Mavs’ Porzingis shrugs off trade talk after latest injury
There was one difference during yet another multigame injury absence for Kristaps Porzingis with the Dallas Mavericks.
Trade rumors surfaced for the first time since the 7-foot-3 Latvian came to Dallas as the centerpiece of a blockbuster 2019 deal with the New York Knicks.
Set to return from a three-game absence because of lower back stiffness, Porzingis brushed off the trade talk — but not in the same direct way owner Mark Cuban and coach Rick Carlisle have tried to refute reports that the Mavericks were open to proposals.
“It kind of like came out, and it is what it is,” Porzingis said Friday, a day before a meeting with Brooklyn that could be his second game in New York since the trade. “I don’t know what’s going on behind the scenes, and I shouldn’t be too worried about it. It can only distract me at the end of the day.”
Coach Rick Carlisle said he expected the 2018 All-Star to play against Kyrie Irving, James Harden and the Nets if there weren’t any issues Saturday morning.
The 25-year-old Porzingis missed the first nine games of the season recovering from right knee surgery after getting injured in his first career playoff game in the Florida bubble last summer.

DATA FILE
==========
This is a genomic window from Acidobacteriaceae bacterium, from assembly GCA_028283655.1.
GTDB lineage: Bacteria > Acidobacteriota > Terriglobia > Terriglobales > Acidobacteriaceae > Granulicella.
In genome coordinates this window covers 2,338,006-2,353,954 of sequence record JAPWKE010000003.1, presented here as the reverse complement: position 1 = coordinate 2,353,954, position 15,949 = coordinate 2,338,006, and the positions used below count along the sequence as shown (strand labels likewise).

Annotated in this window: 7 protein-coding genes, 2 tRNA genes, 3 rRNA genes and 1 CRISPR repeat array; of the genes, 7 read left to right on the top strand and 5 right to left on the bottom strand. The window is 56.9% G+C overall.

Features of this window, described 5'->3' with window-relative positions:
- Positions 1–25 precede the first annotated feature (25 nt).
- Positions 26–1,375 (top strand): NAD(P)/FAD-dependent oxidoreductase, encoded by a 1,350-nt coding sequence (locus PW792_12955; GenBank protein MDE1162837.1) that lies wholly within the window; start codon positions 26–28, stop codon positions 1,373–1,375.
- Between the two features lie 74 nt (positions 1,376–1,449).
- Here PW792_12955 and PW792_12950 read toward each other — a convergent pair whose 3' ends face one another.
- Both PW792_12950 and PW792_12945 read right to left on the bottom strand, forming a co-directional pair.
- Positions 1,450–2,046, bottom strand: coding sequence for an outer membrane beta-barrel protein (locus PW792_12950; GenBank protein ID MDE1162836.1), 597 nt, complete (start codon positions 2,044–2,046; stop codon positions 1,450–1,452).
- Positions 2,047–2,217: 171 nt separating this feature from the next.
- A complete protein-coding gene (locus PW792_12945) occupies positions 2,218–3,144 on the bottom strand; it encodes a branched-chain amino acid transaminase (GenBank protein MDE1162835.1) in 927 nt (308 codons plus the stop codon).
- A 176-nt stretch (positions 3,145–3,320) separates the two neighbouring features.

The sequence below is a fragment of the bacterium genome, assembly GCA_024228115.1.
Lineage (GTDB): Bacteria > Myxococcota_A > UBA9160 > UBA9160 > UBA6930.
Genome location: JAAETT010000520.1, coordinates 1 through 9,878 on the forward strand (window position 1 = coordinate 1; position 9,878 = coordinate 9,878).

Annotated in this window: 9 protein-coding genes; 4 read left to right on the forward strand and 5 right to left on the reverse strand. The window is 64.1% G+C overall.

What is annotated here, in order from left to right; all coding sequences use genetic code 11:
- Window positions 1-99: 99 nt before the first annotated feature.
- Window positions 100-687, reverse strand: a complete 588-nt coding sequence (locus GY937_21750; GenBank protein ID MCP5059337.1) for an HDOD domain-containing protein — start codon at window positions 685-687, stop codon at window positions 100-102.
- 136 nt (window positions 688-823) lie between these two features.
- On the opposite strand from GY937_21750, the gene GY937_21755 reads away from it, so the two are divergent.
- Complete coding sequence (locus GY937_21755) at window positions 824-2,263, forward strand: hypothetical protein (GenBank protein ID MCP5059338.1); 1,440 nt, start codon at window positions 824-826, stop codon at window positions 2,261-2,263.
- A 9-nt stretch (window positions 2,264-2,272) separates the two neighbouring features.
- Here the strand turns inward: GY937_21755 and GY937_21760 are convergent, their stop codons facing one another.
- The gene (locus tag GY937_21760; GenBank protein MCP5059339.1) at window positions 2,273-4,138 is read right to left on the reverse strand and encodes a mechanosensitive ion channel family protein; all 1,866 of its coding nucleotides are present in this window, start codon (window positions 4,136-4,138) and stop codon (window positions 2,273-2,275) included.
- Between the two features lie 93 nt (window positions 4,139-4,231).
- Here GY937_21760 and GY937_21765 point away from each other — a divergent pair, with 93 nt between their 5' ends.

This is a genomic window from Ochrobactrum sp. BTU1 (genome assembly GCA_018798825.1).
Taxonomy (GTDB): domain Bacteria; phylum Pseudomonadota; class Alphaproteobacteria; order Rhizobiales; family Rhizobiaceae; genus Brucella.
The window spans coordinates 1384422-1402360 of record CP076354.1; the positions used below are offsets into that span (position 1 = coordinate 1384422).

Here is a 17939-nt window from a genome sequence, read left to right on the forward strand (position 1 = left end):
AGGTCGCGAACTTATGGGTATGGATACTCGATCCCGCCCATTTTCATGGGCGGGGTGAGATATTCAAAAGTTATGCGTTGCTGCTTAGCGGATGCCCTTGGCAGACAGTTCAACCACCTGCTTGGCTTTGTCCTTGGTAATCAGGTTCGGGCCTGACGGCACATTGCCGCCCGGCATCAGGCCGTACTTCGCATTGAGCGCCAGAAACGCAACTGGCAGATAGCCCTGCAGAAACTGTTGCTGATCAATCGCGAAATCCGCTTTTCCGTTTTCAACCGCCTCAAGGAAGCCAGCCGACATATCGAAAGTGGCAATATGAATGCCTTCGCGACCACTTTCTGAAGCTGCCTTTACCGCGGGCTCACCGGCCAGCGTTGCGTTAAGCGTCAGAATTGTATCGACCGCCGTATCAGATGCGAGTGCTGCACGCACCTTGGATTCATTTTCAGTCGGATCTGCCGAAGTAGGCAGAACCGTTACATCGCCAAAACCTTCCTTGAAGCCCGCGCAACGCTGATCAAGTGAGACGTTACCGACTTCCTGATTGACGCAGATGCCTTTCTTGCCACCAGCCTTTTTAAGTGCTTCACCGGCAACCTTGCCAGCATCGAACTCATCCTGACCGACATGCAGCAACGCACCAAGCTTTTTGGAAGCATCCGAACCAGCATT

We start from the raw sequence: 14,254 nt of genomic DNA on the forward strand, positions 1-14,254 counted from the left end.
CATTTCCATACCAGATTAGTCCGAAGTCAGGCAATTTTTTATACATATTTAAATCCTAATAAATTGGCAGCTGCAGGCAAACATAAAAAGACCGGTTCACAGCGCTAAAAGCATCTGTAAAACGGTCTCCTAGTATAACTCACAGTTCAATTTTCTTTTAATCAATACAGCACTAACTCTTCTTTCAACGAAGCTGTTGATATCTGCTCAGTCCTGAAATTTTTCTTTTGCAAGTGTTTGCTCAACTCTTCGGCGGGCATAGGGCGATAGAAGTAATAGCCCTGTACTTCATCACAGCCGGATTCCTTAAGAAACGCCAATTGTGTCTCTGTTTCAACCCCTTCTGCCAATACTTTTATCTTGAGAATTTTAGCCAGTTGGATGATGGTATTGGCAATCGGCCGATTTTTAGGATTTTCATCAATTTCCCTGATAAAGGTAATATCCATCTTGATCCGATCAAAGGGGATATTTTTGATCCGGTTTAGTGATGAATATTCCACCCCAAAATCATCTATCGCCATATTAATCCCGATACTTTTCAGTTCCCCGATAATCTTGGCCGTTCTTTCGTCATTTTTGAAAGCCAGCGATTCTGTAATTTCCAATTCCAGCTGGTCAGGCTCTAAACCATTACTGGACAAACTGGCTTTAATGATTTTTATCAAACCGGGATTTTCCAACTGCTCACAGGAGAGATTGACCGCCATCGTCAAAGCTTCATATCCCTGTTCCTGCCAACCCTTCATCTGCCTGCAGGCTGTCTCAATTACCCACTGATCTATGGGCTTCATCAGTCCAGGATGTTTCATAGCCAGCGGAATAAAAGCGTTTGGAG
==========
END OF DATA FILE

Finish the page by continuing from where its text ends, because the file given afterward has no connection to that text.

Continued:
Porzingis’ right knee caused a 10-game absence earlier in his first Dallas season. He was traded while recovering from a torn ligament in his left knee, an injury sustained in what ended up being his final game with the Knicks in February 2018.
The Mavericks chose not to play him for the remainder of the 2018-19 season, and he has rested on the second night of back-to-backs eight times with Dallas. The back issue isn’t new, but has never kept him out this long with the Mavericks.
“I just haven’t had the best luck,” Porzingis said. “I’m working toward making sure my body is strong and durable and I can just play without thinking about anything, without worrying, just being free and enjoying the game I love.”
All told, Porzingis has missed 32 of 106 games over two regular seasons with the Mavericks, who acquired him with the hope of making him the sidekick to star point guard Luka Doncic. Porzingis also missed half of the six games during a first-round playoff loss to the Los Angeles Clippers in August.
“The challenge comes with starting the season midstream and not having December workouts, the preseason workouts or the traditional training camp to build a base,” Carlisle said earlier in the week. “We’ll work through this.”
The back issue cropped up after the Mavericks were idle for a week because of two weather-related postponements. It will be almost two weeks between games for Porzingis if he plays against Brooklyn.
Porzingis’ offensive game has been uneven, as illustrated not long before the latest absence when he had 15 points on 6-of-14 shooting in one game before scoring 36 and making eight of 13 3-pointers the next.
His defense has suffered, with Porzingis ranking near the bottom of the NBA in defensive efficiency while averaging 1.6 blocks per game. That would be a career low and is significantly off his career average of 2.0.
“I’ve had situations ... on defense, you see with your eyes and your mind and you want to react and you’re half a step late and you’re not there,” Porzingis said. “That’s a frustrating feeling, too. When you know you can do it, but you just don’t do it.”